Refugee applications must be made to a government officer. This is usually done at either a port of entry (POE) or at an inland Immigration, Refugees, and Citizenship Canada (IRCC) office, although in some cases persons who have been arrested inland will make their claim to an enforcement officer from the Canada Border Services Agency (CBSA). To initiate the process, all the person has to do is say “refugee” or make it clear in some other way that they have a fear of returning to their country.

Eligibility to make a claim

The government officer will interview the person, seize identity documents, and determine if the person is eligible to make a claim. If eligible, the officer will refer the claim to the Refugee Protection Division of the IRB (RPD). If the person’s identity cannot be established, or they may be a flight risk or have criminal or security issues, the officer may detain them at an immigration holding center.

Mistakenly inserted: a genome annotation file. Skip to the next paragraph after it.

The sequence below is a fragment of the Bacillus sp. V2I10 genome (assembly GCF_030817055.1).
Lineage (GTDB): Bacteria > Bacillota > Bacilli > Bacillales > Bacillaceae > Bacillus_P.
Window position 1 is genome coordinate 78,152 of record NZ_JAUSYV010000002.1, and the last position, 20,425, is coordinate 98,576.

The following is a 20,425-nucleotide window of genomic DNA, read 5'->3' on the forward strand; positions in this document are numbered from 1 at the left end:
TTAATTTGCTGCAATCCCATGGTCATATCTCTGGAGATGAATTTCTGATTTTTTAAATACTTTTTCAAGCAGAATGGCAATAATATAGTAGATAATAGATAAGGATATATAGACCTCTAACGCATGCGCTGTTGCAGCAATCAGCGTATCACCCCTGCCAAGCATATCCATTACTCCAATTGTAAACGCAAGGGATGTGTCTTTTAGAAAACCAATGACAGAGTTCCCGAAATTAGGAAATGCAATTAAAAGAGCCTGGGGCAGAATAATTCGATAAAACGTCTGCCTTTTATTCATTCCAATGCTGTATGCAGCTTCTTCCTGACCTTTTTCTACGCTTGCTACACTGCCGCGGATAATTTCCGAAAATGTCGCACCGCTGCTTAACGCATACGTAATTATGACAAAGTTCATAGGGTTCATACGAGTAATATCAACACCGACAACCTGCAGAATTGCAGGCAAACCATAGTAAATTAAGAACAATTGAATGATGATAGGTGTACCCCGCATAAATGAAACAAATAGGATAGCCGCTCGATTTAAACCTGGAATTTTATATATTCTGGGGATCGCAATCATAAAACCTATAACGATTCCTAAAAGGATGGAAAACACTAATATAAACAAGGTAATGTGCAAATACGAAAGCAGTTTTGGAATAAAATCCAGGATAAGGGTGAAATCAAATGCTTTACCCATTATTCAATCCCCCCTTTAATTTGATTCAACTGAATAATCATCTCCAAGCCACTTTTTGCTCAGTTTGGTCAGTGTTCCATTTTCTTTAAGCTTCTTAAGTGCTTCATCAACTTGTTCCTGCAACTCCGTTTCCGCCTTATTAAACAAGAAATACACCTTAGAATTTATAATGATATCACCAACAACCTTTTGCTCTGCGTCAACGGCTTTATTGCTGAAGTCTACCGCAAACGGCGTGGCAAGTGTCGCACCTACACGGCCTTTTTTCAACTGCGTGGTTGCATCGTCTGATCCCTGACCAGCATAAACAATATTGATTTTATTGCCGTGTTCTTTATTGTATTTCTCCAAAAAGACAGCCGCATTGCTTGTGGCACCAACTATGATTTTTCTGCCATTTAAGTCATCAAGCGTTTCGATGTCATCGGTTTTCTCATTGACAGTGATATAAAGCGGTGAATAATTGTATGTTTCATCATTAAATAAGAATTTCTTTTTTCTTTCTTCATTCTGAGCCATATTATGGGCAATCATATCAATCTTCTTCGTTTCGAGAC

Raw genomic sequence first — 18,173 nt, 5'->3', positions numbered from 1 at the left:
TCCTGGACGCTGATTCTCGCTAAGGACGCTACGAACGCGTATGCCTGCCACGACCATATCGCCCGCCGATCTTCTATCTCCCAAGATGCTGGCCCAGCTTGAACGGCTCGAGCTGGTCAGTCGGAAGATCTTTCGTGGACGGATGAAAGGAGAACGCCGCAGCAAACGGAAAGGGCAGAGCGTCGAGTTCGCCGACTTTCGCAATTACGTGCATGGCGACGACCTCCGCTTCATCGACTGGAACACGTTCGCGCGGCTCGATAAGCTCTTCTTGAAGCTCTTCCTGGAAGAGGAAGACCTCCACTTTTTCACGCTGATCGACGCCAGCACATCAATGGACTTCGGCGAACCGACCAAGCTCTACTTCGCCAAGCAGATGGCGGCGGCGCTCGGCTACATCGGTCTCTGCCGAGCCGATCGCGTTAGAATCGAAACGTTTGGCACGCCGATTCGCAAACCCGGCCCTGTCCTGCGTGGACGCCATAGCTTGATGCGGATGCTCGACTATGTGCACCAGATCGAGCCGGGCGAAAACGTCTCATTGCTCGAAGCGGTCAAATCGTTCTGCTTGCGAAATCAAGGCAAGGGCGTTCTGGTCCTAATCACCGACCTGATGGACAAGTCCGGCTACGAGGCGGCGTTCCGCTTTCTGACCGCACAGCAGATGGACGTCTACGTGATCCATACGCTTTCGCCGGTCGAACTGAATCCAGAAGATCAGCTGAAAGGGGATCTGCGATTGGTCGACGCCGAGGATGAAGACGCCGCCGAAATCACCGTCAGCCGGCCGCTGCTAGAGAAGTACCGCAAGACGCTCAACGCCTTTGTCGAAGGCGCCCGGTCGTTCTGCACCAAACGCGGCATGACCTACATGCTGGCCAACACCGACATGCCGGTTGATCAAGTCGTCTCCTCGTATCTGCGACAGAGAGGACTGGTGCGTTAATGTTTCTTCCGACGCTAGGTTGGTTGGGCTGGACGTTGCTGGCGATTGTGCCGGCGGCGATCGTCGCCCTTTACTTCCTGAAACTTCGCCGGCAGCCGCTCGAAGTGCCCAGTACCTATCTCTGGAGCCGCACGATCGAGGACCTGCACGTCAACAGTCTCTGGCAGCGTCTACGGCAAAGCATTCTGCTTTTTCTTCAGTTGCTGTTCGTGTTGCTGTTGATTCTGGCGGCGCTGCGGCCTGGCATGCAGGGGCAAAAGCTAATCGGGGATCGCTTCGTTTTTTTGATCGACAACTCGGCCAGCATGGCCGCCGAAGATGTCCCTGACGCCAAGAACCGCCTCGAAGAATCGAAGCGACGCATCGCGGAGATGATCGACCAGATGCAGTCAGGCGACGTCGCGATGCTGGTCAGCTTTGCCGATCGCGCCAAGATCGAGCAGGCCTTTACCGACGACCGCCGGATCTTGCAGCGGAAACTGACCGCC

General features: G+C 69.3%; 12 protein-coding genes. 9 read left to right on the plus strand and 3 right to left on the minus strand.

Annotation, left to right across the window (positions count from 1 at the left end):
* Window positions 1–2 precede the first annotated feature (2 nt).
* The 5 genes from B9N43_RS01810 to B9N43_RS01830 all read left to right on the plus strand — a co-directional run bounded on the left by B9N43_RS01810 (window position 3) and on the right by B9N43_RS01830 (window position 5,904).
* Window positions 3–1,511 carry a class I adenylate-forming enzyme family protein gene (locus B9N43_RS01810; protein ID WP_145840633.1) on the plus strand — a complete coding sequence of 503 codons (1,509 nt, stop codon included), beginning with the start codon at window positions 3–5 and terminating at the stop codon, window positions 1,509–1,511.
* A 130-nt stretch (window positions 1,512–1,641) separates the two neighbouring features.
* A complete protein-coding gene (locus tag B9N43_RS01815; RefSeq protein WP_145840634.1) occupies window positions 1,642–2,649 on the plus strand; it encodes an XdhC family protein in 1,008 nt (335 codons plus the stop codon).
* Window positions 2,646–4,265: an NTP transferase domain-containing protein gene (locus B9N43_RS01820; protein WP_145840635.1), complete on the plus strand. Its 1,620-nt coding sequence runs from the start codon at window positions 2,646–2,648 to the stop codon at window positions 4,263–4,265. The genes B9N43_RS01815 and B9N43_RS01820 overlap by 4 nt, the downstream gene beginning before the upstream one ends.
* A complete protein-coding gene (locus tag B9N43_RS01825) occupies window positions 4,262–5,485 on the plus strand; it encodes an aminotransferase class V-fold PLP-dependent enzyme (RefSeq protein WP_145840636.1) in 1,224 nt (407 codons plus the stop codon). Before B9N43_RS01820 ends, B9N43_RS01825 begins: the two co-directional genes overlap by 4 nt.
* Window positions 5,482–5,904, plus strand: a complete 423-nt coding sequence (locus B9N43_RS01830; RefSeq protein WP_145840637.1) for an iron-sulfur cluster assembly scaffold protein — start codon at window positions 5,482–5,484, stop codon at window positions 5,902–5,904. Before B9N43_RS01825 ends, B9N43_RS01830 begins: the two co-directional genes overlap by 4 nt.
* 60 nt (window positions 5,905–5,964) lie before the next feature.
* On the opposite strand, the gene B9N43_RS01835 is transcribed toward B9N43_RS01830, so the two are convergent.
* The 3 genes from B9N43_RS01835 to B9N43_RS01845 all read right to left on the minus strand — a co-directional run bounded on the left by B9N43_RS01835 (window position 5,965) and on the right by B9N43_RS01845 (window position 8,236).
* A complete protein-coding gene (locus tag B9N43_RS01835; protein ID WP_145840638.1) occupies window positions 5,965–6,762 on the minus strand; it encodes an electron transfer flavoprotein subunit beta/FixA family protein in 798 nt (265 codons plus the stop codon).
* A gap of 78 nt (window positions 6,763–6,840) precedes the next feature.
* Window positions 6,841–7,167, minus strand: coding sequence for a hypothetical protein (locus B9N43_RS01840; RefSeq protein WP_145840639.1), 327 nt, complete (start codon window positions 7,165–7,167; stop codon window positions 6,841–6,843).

Inland Claim

When making an inland claim, all relevant forms and the Basis of Claim form must be submitted at the time of making the claim. Once the claim is found eligible, the referring officer must fix the hearing within 60 days for others. Due to scheduling backlogs, hearings are no longer being scheduled within these legislated timelines. What if the claimant is detained at an immigration holding center? The requirement to submit all the forms is particularly onerous for inland claimants who make a claim upon being detained. They will fill out all their forms, including the BOC, upon making their claim in detention.

Port-of-Entry Claim